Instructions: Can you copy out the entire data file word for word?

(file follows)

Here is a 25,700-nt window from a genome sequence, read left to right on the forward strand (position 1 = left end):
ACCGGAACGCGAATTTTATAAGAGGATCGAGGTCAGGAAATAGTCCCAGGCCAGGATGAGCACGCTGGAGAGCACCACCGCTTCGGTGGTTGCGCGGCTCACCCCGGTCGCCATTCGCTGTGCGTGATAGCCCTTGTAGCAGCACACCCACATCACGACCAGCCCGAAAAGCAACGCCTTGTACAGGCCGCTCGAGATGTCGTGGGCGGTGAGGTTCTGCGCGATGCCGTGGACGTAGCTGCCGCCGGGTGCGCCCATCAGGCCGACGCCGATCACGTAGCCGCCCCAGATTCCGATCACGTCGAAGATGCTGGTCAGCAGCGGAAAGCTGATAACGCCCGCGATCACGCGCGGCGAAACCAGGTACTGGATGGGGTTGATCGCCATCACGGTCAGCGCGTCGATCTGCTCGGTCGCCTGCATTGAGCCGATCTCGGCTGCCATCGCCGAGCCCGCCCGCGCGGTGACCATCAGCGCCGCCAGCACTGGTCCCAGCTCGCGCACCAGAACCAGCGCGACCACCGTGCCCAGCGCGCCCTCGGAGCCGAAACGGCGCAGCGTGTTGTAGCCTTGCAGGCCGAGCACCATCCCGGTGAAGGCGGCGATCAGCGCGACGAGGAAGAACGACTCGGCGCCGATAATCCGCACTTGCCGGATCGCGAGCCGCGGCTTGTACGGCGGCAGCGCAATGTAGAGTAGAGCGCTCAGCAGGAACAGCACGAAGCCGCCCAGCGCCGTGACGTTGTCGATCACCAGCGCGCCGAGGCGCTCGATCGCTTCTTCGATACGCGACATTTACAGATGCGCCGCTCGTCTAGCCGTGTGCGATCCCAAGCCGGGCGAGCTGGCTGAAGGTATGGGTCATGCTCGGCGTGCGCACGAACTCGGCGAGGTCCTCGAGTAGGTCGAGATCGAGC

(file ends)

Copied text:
Here is a 25,700-nt window from a genome sequence, read left to right on the forward strand (position 1 = left end):
ACCGGAACGCGAATTTTATAAGAGGATCGAGGTCAGGAAATAGTCCCAGGCCAGGATGAGCACGCTGGAGAGCACCACCGCTTCGGTGGTTGCGCGGCTCACCCCGGTCGCCATTCGCTGTGCGTGATAGCCCTTGTAGCAGCACACCCACATCACGACCAGCCCGAAAAGCAACGCCTTGTACAGGCCGCTCGAGATGTCGTGGGCGGTGAGGTTCTGCGCGATGCCGTGGACGTAGCTGCCGCCGGGTGCGCCCATCAGGCCGACGCCGATCACGTAGCCGCCCCAGATTCCGATCACGTCGAAGATGCTGGTCAGCAGCGGAAAGCTGATAACGCCCGCGATCACGCGCGGCGAAACCAGGTACTGGATGGGGTTGATCGCCATCACGGTCAGCGCGTCGATCTGCTCGGTCGCCTGCATTGAGCCGATCTCGGCTGCCATCGCCGAGCCCGCCCGCGCGGTGACCATCAGCGCCGCCAGCACTGGTCCCAGCTCGCGCACCAGAACCAGCGCGACCACCGTGCCCAGCGCGCCCTCGGAGCCGAAACGGCGCAGCGTGTTGTAGCCTTGCAGGCCGAGCACCATCCCGGTGAAGGCGGCGATCAGCGCGACGAGGAAGAACGACTCGGCGCCGATAATCCGCACTTGCCGGATCGCGAGCCGCGGCTTGTACGGCGGCAGCGCAATGTAGAGTAGAGCGCTCAGCAGGAACAGCACGAAGCCGCCCAGCGCCGTGACGTTGTCGATCACCAGCGCGCCGAGGCGCTCGATCGCTTCTTCGATACGCGACATTTACAGATGCGCCGCTCGTCTAGCCGTGTGCGATCCCAAGCCGGGCGAGCTGGCTGAAGGTATGGGTCATGCTCGGCGTGCGCACGAACTCGGCGAGGTCCTCGAGTAGGTCGAGATCGAGC